IN her first 100 days as President of Tanzania, Samia Suluhu Hassan has made a mark.
In the words of Bishop Benson Bagonza of Karagwe Diocese, Samia has “achieved more than expected, and has raised hopes amidst pessimism.”
Tanzania’s first female president assumed power on 19th March 2021 following the death of her predecessor, John Magufuli, to whom she was vice president until 17th March.
An almost complete opposite of her predecessor, Samia has turned tables on policy issues including changing the government’s approach on the coronavirus pandemic, reshaping the economic drive toward fourth generation industrialisation, widening the civic space, and attempting to promote good governance.
She fired some of her predecessor’s appointees with dubious records and criminal allegations, and she reinstated others that had been unceremoniously fired by Magufuli.
She ordered the Prevention and Combating of Corruption Bureau (PCCB) to drop criminal charges facing over 140 people on the grounds that the charges had been trumped up. Tens of businessmen’s bank accounts that the Magufuli regime had unjustly frozen for political reasons have been released.
She has also revamped some mega projects including the construction of the Bagamoyo port, which Magufuli had completely abandoned and neglected on political grounds based on selfish contretemps between him and his predecessor, Jakaya Kikwete, a historic son of Bagamoyo.
In its first round of surveys, SAUTI KUBWA has sought independent opinion from a selected number of influential voices in Tanzania regarding Samia’s performance during her first 100 days in office. Here is what they say:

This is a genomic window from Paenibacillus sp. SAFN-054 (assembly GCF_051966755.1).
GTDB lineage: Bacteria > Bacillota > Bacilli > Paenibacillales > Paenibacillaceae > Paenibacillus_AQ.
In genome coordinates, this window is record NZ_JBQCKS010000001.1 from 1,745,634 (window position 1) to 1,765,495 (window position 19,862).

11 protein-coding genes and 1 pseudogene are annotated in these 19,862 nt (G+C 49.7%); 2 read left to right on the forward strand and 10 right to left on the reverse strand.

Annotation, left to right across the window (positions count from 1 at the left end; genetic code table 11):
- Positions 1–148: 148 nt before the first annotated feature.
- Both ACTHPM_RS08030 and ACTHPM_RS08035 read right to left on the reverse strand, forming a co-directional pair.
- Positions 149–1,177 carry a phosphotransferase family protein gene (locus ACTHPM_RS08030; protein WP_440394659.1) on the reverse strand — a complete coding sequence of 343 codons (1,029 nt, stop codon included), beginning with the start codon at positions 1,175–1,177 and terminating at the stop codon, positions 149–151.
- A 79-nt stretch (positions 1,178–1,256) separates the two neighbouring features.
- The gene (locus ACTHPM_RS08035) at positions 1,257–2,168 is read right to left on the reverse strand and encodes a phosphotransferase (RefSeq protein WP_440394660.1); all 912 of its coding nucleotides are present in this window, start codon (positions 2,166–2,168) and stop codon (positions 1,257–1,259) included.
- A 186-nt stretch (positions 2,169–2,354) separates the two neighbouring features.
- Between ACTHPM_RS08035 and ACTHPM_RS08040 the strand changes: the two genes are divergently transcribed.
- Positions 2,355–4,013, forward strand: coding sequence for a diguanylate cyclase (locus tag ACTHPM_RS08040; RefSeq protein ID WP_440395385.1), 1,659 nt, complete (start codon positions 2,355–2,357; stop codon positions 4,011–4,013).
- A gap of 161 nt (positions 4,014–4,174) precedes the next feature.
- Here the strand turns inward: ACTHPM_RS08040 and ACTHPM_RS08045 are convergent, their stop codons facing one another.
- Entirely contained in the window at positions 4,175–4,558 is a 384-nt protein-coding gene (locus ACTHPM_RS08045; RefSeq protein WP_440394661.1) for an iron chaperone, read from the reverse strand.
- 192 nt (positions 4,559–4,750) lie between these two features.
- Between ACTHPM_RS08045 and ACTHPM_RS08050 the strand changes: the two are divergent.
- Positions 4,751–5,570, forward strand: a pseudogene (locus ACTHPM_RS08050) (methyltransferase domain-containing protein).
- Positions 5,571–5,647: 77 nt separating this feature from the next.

Bishop Benson Bagonza of the Evangelical Lutheran Church in Tanzania (ELCT), Karagwe Diocese, says:
“She has achieved more than expected since she has raised hopes amidst pessimism inside and outside Tanzania. But a lot remains to be done, and her road forward will be bumpy. She has not yet addressed ideological differences that sharply divide the country, a quest for new constitution, dealing with victims of human rights abuses, and an unemployment debacle.”
“President Samia faces three obstacles in leading the mainland section of the United Republic of Tanzania. She is a woman in the middle of a patriarchal society, a Muslim inside a society dominated by Christians, and a Zanzibari surrounded by Tanganyikans. By and large, these three factors have influenced her and they continue to Influence her silent and open critics.”
Linus Kakoti, a Dar es Salaam- based political analyst expresses dissatisfaction with President Samia’s political appointments that signified her leniency toward those who directly collaborated with the late Magufuli by implementing his ruthless orders.
“I have no problem with President Samia. However, I am disturbed by the fact that she has appointed some public servants who were busy implementing oppressive orders from the former President Magufuli. These people do not deserve to be in office now.”
President Samia has so far appointed ministers, permanent secretaries, high court judges, regional commissioners, regional administrative secretaries, and district commissioners. In most of these appointments she mostly recycled the old faces, swapping their positions.